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This publication is a compilation of 19 articles by African researchers, academics, journalists and human and digital rights activists on the impact of the COVID-19 pandemic on digital rights in Africa. The articles were commissioned by the African Declaration on Internet Rights and Freedoms (AfDec) Coalition as part of its project on “Securing human rights online in Africa through a strong and active ‘African Declaration on Internet Rights and Freedoms’ network”. The AfDec Coalition is a pan-African initiative which promotes human rights standards and principles of openness in internet policy formulation and implementation on the continent, guided by the 13 principles established in the African Declaration on Internet Rights and Freedoms.
At the time that the papers were commissioned, in June 2020, African states had either invoked existing policies or adopted new policies for prevention of spread, containment and treatment of the virus that had an impact on the enjoyment of digital rights. For example, most governments employed the use of contact tracing applications to track and trace citizens’ movements and put in place measures criminalising free speech when it contained false information about the pandemic. These two examples had the potential to be abused, particularly the latter, which was used to silence journalists and government critics. The pandemic also moved most citizens’ communication, education, work, trade and access to basic services from physical interactions to primilary online interactions. However, the continent is still largely made up of informal economies, has a low internet penetration rate of 28.2% (far below the global average of around 53%), and has seen an increase in reports of digital rights violations resulting from repressive cyberlaws, making the efforts to address the pandemic inadequate and inequitable.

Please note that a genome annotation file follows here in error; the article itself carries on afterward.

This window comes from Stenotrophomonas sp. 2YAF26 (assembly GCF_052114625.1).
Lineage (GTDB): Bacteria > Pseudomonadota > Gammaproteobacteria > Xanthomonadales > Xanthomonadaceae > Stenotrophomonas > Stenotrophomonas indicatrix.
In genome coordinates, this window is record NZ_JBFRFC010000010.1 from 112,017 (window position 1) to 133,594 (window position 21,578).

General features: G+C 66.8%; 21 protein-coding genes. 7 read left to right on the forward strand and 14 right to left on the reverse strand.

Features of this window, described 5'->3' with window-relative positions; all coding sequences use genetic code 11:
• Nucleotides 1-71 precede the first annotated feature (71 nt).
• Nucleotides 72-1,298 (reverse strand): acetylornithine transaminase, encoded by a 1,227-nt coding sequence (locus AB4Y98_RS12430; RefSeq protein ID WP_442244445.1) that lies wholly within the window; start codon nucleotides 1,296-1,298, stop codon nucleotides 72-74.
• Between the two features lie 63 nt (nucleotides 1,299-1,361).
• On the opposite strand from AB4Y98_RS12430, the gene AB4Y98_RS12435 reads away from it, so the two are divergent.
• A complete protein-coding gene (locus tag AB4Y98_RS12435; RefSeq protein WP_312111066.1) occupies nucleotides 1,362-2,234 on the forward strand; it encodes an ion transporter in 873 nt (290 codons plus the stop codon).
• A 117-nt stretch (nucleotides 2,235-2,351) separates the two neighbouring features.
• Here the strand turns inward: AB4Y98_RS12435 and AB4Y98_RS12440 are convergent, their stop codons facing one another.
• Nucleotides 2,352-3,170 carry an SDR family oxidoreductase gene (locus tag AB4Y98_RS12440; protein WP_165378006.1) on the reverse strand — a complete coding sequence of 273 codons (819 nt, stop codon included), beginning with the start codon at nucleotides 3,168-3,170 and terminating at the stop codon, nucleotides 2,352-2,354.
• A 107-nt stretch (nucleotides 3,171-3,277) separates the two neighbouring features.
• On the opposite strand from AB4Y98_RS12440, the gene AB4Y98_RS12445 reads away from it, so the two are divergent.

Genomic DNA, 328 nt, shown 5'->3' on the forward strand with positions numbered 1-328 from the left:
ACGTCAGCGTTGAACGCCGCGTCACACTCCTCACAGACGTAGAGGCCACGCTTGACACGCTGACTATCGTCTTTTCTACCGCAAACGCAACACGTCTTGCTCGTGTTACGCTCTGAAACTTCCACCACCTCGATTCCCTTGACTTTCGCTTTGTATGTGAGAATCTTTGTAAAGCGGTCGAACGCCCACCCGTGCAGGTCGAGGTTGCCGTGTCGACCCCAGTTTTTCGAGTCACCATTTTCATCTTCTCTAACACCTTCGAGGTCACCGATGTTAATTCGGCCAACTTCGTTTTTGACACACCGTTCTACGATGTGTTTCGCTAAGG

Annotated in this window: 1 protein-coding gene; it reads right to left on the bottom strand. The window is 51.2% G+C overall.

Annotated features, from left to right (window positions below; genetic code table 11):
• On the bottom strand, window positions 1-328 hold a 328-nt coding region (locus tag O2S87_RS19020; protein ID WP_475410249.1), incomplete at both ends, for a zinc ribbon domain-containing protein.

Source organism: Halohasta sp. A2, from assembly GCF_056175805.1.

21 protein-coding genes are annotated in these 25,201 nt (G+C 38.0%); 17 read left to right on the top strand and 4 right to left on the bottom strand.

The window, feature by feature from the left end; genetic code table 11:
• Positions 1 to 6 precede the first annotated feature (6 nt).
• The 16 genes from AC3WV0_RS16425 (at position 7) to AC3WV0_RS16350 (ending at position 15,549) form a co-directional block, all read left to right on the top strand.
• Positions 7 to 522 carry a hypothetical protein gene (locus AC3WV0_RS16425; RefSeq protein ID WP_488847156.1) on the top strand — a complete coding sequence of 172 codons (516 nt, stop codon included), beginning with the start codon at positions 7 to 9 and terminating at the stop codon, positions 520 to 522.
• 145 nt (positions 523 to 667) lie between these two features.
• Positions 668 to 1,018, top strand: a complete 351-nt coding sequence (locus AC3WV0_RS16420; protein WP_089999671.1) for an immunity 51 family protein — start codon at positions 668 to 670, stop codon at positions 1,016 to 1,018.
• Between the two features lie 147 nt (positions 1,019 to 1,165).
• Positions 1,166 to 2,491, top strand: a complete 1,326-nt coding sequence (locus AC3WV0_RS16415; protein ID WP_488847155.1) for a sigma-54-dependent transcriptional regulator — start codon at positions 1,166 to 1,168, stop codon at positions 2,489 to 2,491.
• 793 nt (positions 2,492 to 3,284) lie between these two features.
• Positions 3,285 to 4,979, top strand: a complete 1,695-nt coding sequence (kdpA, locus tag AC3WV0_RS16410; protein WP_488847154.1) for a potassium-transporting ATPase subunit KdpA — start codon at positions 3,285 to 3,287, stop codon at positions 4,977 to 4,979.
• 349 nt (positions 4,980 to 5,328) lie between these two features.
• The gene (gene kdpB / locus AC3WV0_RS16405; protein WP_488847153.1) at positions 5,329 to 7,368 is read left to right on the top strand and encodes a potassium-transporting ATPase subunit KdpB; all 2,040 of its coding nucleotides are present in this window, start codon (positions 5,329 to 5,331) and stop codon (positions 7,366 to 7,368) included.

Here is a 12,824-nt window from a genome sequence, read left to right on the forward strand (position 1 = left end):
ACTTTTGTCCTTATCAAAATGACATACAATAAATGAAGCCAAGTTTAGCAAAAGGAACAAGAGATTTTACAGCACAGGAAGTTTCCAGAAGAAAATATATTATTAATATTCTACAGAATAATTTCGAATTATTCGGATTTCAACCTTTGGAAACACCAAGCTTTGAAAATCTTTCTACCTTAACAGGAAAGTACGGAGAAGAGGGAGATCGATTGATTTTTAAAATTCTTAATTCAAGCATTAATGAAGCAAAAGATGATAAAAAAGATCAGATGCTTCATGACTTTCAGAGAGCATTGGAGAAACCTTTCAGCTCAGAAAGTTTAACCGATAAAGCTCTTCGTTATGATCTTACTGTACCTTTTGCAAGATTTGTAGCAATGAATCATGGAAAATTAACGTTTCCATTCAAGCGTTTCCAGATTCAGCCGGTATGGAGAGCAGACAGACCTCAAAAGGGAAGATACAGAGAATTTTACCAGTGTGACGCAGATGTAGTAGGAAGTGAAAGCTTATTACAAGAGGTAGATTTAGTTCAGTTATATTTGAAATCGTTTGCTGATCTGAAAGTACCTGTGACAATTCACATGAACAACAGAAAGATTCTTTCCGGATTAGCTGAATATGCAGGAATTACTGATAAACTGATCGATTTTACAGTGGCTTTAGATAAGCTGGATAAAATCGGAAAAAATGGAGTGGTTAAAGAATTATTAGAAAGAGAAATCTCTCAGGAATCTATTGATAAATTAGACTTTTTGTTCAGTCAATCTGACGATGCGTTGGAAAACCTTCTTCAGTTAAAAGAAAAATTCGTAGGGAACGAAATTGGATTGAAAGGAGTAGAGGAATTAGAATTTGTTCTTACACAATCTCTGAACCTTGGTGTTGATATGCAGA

These articles offer reflective analyses on government efforts to curb the COVID-19 pandemic from the perspective of the AfDec principles, with a focus on a number of the principles including privacy and personal data protection, gender equality, freedom of expression, internet access and affordability, and the right to development and access to knowledge.
The articles trace trends in access to the internet by the general populace and marginal communities; affordability of accessing the internet; online learning initiatives; contact tracing and the handling of health data for official reports and aid; media freedom; and freedom of expression. The articles also offer recommendations for national and regional-level advocacy in response to emerging violations of online rights that will remain relevant even after the COVID-19 pandemic. Policy advocacy is one of the AfDec Coalition’s key strategic areas, aimed at contributing to the Coalition’s long-term goal of achieving national and regional internet-related policy frameworks that promote and respect human rights across Africa.